Gideon Falls #16
Writer: Jeff Lemire
Artist: Andrea Sorrentino
It’s been some months since Gideon Falls left Clara standing at the site of The Black Barn. In the intervening time, a lot has happened to Father Wilfred. So, it’s with surprise that I open this issue to find the story refocused on Clara and her younger brother, Danny. However, you may know him as Norton Sinclaire.
Danny Sutton arrives home. He can’t remember a thing about his childhood. He knows Gideon Falls is a big city, not like the small town he’s in. Though the police officer, Clara, insists the small town is also Gideon Falls. And though Danny Sutton, Norton Sinclaire, whatever is name is, can’t remember a damn thing–it’s here, in the small town, where the whole story started. It’s here, in Gideon Falls, where Danny first saw The Black Barn and the grinning man. And now Danny’s back, but he’s not back alone. Someone else has come with him.
A return to Clara’s storyline was long overdue for this reader. While Father Wilfred’s thread is a mind-bending and often confusing bit of storytelling, Clara’s is grounded in the familiar and familial emotional arcs that ground a story. The rediscovery of her younger brother is as eerie as it is touching. Especially when the opening sequence of the issue is taken into account.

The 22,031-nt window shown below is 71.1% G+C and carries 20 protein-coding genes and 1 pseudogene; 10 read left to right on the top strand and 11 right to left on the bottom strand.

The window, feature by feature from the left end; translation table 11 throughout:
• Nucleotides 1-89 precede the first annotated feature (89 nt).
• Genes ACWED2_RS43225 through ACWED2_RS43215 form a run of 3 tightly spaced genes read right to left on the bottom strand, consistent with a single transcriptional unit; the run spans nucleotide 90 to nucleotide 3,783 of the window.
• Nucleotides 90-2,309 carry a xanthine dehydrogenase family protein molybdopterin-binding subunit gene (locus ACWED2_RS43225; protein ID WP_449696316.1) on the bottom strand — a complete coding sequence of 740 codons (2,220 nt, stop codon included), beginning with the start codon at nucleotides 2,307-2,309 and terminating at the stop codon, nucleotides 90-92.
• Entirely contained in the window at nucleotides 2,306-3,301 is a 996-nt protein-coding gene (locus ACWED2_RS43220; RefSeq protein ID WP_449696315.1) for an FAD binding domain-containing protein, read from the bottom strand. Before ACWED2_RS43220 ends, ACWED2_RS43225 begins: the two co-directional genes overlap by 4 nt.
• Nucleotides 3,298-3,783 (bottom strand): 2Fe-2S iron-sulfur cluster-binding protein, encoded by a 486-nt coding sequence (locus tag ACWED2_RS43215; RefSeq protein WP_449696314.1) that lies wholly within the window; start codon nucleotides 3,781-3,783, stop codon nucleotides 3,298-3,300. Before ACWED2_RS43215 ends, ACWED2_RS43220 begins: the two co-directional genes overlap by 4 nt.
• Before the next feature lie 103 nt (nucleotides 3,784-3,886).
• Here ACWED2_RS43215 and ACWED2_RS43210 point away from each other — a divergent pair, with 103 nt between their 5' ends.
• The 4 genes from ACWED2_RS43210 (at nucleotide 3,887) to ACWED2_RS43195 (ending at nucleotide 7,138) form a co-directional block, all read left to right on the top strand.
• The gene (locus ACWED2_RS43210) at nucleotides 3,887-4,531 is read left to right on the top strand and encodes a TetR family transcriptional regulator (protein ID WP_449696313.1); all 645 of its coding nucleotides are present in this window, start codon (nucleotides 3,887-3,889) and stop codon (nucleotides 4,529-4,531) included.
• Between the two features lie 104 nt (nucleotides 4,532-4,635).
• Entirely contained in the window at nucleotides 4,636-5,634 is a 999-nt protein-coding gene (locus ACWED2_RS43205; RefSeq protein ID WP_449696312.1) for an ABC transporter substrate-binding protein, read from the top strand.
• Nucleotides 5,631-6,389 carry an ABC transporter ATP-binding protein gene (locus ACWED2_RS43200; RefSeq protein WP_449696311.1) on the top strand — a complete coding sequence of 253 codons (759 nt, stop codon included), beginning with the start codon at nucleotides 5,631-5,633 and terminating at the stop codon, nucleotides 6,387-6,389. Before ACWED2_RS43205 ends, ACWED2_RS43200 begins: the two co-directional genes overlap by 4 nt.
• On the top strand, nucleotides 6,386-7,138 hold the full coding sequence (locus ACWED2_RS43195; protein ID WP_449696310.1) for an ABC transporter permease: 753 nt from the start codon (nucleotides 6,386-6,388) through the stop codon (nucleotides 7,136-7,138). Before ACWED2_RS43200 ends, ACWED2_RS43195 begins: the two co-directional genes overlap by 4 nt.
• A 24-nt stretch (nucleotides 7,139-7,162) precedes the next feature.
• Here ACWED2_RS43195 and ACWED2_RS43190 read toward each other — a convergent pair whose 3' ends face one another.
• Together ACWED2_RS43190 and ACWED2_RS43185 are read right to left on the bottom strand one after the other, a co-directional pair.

Furthermore, this issue offers up hints about the magic system that governs the grinning man. Up until now, I had many questions about what he wanted and why he couldn’t get it. I don’t have a complete understanding yet, but at least have an idea.
Gideon Falls has long been a gold standard for me when it comes to art, especially in terms of page layout and panel structure. However, this issue does something new. It gives readers a flashback to happier times. A time in which the realities between worlds weren’t so blurred, and so the grainy static that permeates every panel is absent, if only for a moment. This sequence, near the start of the issue, changes the tone in a big way, but still keeps the underlying dread of Gideon Falls thrives on. It’s in the facial expressions of the characters, in body language, in the reluctance to do a simple and childish thing, like climb a tree. When the two worlds meet it is a blending of artistic tones (not styles) that throw bot the world of The Black Barn, and our own world, into stark relief.
An issue that gets back to the grounded plot. Perhaps a little overdue, but this reader is glad to have something to hang his hat on.